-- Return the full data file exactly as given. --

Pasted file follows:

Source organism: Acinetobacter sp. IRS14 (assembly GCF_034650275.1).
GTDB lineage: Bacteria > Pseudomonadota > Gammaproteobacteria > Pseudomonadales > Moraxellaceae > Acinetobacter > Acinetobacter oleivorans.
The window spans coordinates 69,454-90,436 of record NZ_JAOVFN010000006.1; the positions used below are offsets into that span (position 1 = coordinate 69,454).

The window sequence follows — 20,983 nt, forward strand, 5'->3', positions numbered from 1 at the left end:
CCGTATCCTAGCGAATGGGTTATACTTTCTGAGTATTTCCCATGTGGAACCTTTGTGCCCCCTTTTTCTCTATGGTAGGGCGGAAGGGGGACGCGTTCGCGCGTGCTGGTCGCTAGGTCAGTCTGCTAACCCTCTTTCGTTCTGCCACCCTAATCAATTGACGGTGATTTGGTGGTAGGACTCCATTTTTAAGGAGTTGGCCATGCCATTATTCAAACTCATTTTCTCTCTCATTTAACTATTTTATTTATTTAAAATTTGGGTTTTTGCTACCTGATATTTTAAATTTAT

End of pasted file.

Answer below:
Source organism: Acinetobacter sp. IRS14 (assembly GCF_034650275.1).
GTDB lineage: Bacteria > Pseudomonadota > Gammaproteobacteria > Pseudomonadales > Moraxellaceae > Acinetobacter > Acinetobacter oleivorans.
The window spans coordinates 69,454-90,436 of record NZ_JAOVFN010000006.1; the positions used below are offsets into that span (position 1 = coordinate 69,454).

The window sequence follows — 20,983 nt, forward strand, 5'->3', positions numbered from 1 at the left end:
CCGTATCCTAGCGAATGGGTTATACTTTCTGAGTATTTCCCATGTGGAACCTTTGTGCCCCCTTTTTCTCTATGGTAGGGCGGAAGGGGGACGCGTTCGCGCGTGCTGGTCGCTAGGTCAGTCTGCTAACCCTCTTTCGTTCTGCCACCCTAATCAATTGACGGTGATTTGGTGGTAGGACTCCATTTTTAAGGAGTTGGCCATGCCATTATTCAAACTCATTTTCTCTCTCATTTAACTATTTTATTTATTTAAAATTTGGGTTTTTGCTACCTGATATTTTAAATTTAT